An anti-racism bill opposed by Prime Minister Antonis Samaras and aimed at curbing the neo-Nazi Golden Dawn party will go to Parliament for consideration despite his objections, PASOK and Democratic Left (DIMAR,) the junior parties in Greece’s conservative-led coalition government, said.
The bill was being prepared by the Ministry of Justice. PASOK Socialist leader Evangelos Venizelos and DIMAR chief Fotis Kouvelis said they warned harsher penalties for racist attacks, particularly those on immigrants, some of which have been blamed on Golden Dawn but which it denies.
“It will be a triumph for Golden Dawn if the anti-racism bill does not go to a vote and democracy will appear passive and in retreat,” Venizelos said.
Despite the reactions of PASOK and DIMAR, sources in both parties said the rift would not undermine the coalition’s cohesion. In the words of DIMAR spokesman Dimitris Hatzisocratis, “the government’s glass has cracked; it must not break.”
The announcement came a day after a meeting among the three coalition leaders failed to yield a result, mainly due to objections from New Democracy.
In an interview with Vima FM, ND deputy Yiannis Michelakis said that his party will not vote for the bill adding that any such legislation was likely to bolster Greece’s far right Golden Dawn party. “We must tackle extreme ideas and extremities. But do you really think these can best be curbed with laws and courts? Or with stronger ideas?” Michelakis said.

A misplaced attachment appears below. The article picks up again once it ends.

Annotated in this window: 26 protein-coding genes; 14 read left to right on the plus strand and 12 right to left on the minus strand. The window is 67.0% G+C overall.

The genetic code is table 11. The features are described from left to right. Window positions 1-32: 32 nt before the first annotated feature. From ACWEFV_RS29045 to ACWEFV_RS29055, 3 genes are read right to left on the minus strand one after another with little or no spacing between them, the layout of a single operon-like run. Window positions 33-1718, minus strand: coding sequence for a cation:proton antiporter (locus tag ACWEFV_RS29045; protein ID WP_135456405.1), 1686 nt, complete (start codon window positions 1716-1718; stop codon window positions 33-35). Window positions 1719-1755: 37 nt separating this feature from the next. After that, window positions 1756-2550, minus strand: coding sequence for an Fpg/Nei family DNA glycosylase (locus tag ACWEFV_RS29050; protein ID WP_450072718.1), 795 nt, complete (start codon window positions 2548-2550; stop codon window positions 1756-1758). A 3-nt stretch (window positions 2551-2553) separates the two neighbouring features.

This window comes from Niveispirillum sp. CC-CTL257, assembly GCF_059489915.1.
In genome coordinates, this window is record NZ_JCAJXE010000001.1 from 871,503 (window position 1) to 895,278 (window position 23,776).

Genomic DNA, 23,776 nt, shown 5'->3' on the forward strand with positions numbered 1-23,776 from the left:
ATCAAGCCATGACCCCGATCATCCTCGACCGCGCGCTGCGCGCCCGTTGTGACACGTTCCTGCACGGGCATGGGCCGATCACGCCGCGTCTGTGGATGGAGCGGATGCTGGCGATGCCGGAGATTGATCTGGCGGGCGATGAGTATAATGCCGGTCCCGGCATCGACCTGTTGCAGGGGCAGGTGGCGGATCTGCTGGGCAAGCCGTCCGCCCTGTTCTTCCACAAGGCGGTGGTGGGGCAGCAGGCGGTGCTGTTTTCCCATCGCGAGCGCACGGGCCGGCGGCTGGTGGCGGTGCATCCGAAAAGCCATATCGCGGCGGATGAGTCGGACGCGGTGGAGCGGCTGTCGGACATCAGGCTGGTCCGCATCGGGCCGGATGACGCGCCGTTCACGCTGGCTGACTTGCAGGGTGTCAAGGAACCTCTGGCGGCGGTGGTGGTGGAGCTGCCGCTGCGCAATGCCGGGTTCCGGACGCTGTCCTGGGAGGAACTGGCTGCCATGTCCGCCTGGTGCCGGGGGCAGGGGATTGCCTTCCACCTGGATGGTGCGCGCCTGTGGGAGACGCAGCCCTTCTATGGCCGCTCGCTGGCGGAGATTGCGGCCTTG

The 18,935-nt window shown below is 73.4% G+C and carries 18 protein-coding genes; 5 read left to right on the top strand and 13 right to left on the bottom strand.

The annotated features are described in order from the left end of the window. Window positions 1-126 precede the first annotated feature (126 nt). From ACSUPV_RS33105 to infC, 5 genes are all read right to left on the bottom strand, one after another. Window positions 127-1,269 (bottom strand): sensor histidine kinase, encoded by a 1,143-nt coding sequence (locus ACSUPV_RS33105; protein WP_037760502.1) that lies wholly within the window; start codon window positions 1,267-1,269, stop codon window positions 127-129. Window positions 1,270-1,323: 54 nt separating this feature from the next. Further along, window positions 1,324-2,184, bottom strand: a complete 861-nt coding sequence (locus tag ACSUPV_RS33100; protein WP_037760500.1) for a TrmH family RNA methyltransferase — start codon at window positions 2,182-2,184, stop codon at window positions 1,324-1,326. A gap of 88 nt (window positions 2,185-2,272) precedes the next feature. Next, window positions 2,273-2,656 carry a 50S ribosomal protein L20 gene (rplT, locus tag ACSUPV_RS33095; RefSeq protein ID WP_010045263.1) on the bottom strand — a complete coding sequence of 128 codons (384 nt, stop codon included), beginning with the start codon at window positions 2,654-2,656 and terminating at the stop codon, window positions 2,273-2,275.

New Democracy has only 125 votes in the 300-member Parliament and needs the 28 seats of PASOK and 14 from DIMAR to be able to contriol the body. If Samaras’ partners walk on him, the bill will pass despite his opposition.
With the bill, that would toughen penalties for assaults, ban the Hitler salute and criminalize denial of the Holocaust stuck in limbo after Samaras withdrew his support – to the chagrin of his coalition partners – the European Commission for Home Affairs said she expects action on it.
Cecilia Malmstrom said Samaras should submit the to proposal to Parliament despite the coalition’s failure to agree on its content. “During my visit to Athens last week, we discussed the bill,” she said at a discussion about the far right in Europe organized by the Friedrich Ebert Foundation in Berlin.
“From what I understood, the government aims to submit the bill soon. There have been delays for various reasons but it will be submitted to Parliament very soon. That is what they promised my and I hope it is proved correct.” Samaras hasn’t moved to give it to lawmakers yet, however, although the New Democracy Conservative leader’s partners, the PASOK Socialists and tiny Democratic Left (DIMAR) are insisting that he do so.
The measure is aimed as well at the neo-Nazi Golden Dawn party, but Samaras supports its anti-immigrant stance, although the extremists have also been accused of beating foreigners, which it denies despite eyewitness accounts.
She said the the government is taking some steps to counter the rise of the far right but said they are “not enough” although in recent cases of assaults police have swiftly made arrests.